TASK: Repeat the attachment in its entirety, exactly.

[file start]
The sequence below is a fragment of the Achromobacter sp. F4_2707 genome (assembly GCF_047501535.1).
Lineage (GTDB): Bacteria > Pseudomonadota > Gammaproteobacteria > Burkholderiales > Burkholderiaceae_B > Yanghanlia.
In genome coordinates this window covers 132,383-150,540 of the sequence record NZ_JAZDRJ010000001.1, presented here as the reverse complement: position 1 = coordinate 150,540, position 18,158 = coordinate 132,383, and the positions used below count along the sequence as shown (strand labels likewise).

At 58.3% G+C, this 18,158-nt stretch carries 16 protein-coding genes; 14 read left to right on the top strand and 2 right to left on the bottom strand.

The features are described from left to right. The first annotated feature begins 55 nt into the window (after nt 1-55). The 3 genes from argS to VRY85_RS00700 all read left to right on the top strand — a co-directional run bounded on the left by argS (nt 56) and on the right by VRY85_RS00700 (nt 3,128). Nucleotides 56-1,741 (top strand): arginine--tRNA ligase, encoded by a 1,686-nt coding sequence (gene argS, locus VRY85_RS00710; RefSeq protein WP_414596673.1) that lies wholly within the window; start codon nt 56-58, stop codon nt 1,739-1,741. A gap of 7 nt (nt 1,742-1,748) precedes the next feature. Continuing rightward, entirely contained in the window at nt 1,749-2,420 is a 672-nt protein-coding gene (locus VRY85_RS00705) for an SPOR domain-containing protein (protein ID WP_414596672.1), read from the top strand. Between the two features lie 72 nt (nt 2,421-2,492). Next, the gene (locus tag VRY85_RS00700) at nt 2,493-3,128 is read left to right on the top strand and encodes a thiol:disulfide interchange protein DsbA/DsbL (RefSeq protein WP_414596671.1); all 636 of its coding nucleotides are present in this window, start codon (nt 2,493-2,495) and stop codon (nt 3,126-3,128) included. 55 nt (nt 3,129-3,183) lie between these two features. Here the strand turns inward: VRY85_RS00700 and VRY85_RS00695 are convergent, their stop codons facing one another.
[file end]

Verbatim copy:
The sequence below is a fragment of the Achromobacter sp. F4_2707 genome (assembly GCF_047501535.1).
Lineage (GTDB): Bacteria > Pseudomonadota > Gammaproteobacteria > Burkholderiales > Burkholderiaceae_B > Yanghanlia.
In genome coordinates this window covers 132,383-150,540 of the sequence record NZ_JAZDRJ010000001.1, presented here as the reverse complement: position 1 = coordinate 150,540, position 18,158 = coordinate 132,383, and the positions used below count along the sequence as shown (strand labels likewise).

At 58.3% G+C, this 18,158-nt stretch carries 16 protein-coding genes; 14 read left to right on the top strand and 2 right to left on the bottom strand.

The features are described from left to right. The first annotated feature begins 55 nt into the window (after nt 1-55). The 3 genes from argS to VRY85_RS00700 all read left to right on the top strand — a co-directional run bounded on the left by argS (nt 56) and on the right by VRY85_RS00700 (nt 3,128). Nucleotides 56-1,741 (top strand): arginine--tRNA ligase, encoded by a 1,686-nt coding sequence (gene argS, locus VRY85_RS00710; RefSeq protein WP_414596673.1) that lies wholly within the window; start codon nt 56-58, stop codon nt 1,739-1,741. A gap of 7 nt (nt 1,742-1,748) precedes the next feature. Continuing rightward, entirely contained in the window at nt 1,749-2,420 is a 672-nt protein-coding gene (locus VRY85_RS00705) for an SPOR domain-containing protein (protein ID WP_414596672.1), read from the top strand. Between the two features lie 72 nt (nt 2,421-2,492). Next, the gene (locus tag VRY85_RS00700) at nt 2,493-3,128 is read left to right on the top strand and encodes a thiol:disulfide interchange protein DsbA/DsbL (RefSeq protein WP_414596671.1); all 636 of its coding nucleotides are present in this window, start codon (nt 2,493-2,495) and stop codon (nt 3,126-3,128) included. 55 nt (nt 3,129-3,183) lie between these two features. Here the strand turns inward: VRY85_RS00700 and VRY85_RS00695 are convergent, their stop codons facing one another.